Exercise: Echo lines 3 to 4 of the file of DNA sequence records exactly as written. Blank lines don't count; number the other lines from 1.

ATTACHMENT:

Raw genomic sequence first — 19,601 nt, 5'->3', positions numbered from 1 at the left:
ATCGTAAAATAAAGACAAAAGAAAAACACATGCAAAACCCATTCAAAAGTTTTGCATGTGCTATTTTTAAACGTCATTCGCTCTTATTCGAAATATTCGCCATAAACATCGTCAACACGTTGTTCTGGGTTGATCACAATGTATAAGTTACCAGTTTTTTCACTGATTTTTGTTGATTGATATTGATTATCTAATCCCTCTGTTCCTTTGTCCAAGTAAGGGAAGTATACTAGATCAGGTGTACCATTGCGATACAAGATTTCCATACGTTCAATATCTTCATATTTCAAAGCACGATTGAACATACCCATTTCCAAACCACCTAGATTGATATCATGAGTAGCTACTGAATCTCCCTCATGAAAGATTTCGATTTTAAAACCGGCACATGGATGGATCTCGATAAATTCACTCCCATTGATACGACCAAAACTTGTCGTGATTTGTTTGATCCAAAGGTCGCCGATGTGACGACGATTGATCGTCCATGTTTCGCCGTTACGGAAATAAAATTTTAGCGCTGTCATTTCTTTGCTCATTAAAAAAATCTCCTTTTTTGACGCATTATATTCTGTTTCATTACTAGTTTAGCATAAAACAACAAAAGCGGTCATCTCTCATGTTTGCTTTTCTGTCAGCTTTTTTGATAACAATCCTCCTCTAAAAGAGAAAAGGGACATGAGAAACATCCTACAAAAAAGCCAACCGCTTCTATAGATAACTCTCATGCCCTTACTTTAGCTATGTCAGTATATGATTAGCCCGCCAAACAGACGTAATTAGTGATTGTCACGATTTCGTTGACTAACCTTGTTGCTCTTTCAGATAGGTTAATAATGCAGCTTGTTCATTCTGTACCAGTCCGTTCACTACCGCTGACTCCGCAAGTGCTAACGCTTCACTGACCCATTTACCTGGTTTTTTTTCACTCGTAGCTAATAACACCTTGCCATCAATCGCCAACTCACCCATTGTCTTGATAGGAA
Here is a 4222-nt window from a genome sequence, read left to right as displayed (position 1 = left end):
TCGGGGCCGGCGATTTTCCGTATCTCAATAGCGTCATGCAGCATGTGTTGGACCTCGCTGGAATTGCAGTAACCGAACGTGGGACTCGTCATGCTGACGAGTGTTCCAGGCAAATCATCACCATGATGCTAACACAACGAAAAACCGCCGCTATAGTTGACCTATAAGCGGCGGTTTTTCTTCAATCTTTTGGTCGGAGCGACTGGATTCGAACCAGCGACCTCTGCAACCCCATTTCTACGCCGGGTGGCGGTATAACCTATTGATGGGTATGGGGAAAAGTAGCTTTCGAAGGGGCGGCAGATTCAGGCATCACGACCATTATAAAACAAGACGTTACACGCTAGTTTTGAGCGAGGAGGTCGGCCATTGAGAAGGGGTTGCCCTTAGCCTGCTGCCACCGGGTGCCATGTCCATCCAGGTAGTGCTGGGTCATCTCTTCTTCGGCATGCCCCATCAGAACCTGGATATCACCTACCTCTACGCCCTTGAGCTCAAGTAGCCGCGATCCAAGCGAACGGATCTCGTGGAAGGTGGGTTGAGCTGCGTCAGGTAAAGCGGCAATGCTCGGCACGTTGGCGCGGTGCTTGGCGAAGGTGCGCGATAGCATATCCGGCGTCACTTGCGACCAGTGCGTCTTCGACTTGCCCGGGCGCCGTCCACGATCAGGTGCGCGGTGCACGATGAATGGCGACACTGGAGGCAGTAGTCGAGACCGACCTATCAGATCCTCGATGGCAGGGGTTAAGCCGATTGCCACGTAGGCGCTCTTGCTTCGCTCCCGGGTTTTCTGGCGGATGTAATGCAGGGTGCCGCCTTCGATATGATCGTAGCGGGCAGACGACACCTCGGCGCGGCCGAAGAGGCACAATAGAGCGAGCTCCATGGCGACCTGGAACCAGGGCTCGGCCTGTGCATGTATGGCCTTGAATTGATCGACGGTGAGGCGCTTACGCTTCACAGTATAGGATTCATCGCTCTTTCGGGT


Here is a 4222-nt window from a genome sequence, read left to right as displayed (position 1 = left end):
TCGGGGCCGGCGATTTTCCGTATCTCAATAGCGTCATGCAGCATGTGTTGGACCTCGCTGGAATTGCAGTAACCGAACGTGGGACTCGTCATGCTGACGAGTGTTCCAGGCAAATCATCACCATGATGCTAACACAACGAAAAACCGCCGCTATAGTTGACCTATAAGCGGCGGTTTTTCTTCAATCTTTTGGTCGGAGCGACTGGATTCGAACCAGCGACCTCTGCAACCCCATTTCTACGCCGGGTGGCGGTATAACCTATTGATGGGTATGGGGAAAAGTAGCTTTCGAAGGGGCGGCAGATTCAGGCATCACGACCATTATAAAACAAGACGTTACACGCTAGTTTTGAGCGAGGAGGTCGGCCATTGAGAAGGGGTTGCCCTTAGCCTGCTGCCACCGGGTGCCATGTCCATCCAGGTAGTGCTGGGTCATCTCTTCTTCGGCATGCCCCATCAGAACCTGGATATCACCTACCTCTACGCCCTTGAGCTCAAGTAGCCGCGATCCAAGCGAACGGATCTCGTGGAAGGTGGGTTGAGCTGCGTCAGGTAAAGCGGCAATGCTCGGCACGTTGGCGCGGTGCTTGGCGAAGGTGCGCGATAGCATATCCGGCGTCACTTGCGACCAGTGCGTCTTCGACTTGCCCGGGCGCCGTCCACGATCAGGTGCGCGGTGCACGATGAATGGCGACACTGGAGGCAGTAGTCGAGACCGACCTATCAGATCCTCGATGGCAGGGGTTAAGCCGATTGCCACGTAGGCGCTCTTGCTTCGCTCCCGGGTTTTCTGGCGGATGTAATGCAGGGTGCCGCCTTCGATATGATCGTAGCGGGCAGACGACACCTCGGCGCGGCCGAAGAGGCACAATAGAGCGAGCTCCATGGCGACCTGGAACCAGGGCTCGGCCTGTGCATGTATGGCCTTGAATTGATCGACGGTGAGGCGCTTACGCTTCACAGTATAGGATTCATCGCTCTTTCGGGT